1808: Napoleon Emancipates French Jews
The Perushim community, disciples of the Vilna Gaon, leave Lithuania to settle in the land of Israel in anticipation of the return of the Messiah in 1840.
1882-1903: The First Aliyah
Following pogroms in Russia during the early 1880s, roughly 35,000 Jews immigrate to Ottoman-ruled historic Israel from Eastern Europe, along with a smaller group that arrives from Yemen. Many of these Immigrants work and live in agricultural settlements called “moshavot.” (Image: A kindergarten class in Rishon Lezion in 1898.)
1895 - The Dreyfus Affair
The “Dreyfus Affair” significantly impacts Jews worldwide, who are shocked at the hatred over the entire Dreyfus situation. It proves to Theodor Herzl that assimilation cannot protect Jews from antisemitism, and he surmises that the solution is to establish a Jewish state.
1896-1897: Theodor Herzl and the First Zionist Congress
A visionary activist widely regarded as the father of modern Zionism, Herzl writes “The Jewish State (Der Judenstaat),” which argues that the answer to antisemitism is Jewish national self-determination.
Theodor Herzl convenes the First Zionist Congress, which adopts the Basel program, calling it a national home for the Jewish people in the land of Israel. Theodor Herzl later writes in his journal: "In Basel, I founded the Jewish State.... In... fifty years, everyone will realize it."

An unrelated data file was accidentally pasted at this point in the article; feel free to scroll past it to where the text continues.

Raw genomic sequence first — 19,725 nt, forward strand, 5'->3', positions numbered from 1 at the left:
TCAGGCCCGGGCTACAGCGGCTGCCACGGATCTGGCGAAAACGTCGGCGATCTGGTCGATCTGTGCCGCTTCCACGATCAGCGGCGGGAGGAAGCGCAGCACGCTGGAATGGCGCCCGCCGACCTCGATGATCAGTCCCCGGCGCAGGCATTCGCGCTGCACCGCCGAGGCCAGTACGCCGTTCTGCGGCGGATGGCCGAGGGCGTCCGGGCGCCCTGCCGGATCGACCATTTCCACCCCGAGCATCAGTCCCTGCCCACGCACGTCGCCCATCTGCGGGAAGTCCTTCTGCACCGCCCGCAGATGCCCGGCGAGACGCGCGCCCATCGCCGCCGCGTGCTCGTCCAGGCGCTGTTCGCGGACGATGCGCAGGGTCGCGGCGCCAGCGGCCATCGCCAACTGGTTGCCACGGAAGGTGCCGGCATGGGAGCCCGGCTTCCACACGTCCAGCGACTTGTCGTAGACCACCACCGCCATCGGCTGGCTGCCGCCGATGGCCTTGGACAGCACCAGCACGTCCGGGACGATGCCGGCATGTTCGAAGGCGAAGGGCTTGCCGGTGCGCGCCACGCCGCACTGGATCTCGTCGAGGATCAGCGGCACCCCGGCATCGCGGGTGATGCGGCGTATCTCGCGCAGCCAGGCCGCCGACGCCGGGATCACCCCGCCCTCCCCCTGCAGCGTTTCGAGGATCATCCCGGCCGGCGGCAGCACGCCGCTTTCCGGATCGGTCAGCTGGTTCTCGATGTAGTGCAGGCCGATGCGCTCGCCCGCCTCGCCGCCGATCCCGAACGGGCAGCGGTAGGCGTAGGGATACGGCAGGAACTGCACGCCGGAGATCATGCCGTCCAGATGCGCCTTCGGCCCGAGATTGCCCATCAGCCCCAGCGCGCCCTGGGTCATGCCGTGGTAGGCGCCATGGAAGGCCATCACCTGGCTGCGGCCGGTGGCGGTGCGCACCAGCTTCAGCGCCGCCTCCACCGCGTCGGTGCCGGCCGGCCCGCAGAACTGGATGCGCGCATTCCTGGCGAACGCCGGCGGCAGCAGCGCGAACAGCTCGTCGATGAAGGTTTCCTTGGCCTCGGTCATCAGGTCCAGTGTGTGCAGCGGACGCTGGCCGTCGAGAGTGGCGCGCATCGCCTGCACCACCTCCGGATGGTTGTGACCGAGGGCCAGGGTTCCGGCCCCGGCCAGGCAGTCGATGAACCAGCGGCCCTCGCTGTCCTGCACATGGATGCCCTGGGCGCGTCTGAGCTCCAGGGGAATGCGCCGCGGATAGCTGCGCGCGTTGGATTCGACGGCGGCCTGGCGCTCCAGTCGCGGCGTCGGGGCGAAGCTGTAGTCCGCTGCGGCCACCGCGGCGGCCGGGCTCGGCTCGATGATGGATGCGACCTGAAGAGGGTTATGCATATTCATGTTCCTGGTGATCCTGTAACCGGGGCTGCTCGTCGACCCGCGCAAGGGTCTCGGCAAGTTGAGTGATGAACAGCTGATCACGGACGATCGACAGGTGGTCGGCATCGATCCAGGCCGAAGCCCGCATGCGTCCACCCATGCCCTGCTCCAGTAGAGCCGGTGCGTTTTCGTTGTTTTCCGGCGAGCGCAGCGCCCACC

The Zionist Congress also establishes the World Zionist Organization. The Basel program initiates several longstanding objectives.
1904-1914: The Second Aliyah
Due to repeated pogroms, poverty, and ideology, Jewish immigrants from Russia, Poland, and Yemen begin to arrive in historic Israel and establish more agricultural settlements.
1917: The Balfour Declaration
The Balfour Declaration is issued, pledging the British government's support for establishing a Jewish national home in historic Israel. (Image: The letter from British Foreign Service Secretary Arthur James Balfour to Lord Walter Rothschild.)
1919: The Sykes-Picot Agreement
After World War I and the fall of the Ottoman Empire, the British and the French carve up the Middle East between them. Syria and Lebanon fall under French rule, while modern-day Israel and Jordan become part of the British Mandate for Palestine. The Sykes-Picot Agreement would define their respective spheres of influence in the remnants of the Ottoman Empire. (Image: The Treaty of Versailles)
The newly-formed League of Nations grants Britain “Mandatory” control over what is now Israel, the West Bank, Gaza, and Jordan.
1919: The Weizmann-Faisal Agreement
Chaim Weizmann (president of the World Zionist Organization) and the Emir Faisal (son of the Sharif of Mecca) sign an agreement calling for close collaboration between their respective national movements, which draws staunch opposition from Arab nationalists. (Image: Chaim Weizmann and Emir Faisal in 1918.)
1919-1923: The Third Aliyah
Roughly 35,000 Jews, mostly young people from Russia, Poland, Lithuania, and Romania with strong Zionist and socialist convictions, immigrate to the British Mandate for Palestine. (Image: Road construction during the Third Aliyah.)
1920: Establishment of the Haganah
Women of the Haganah in the 1940s.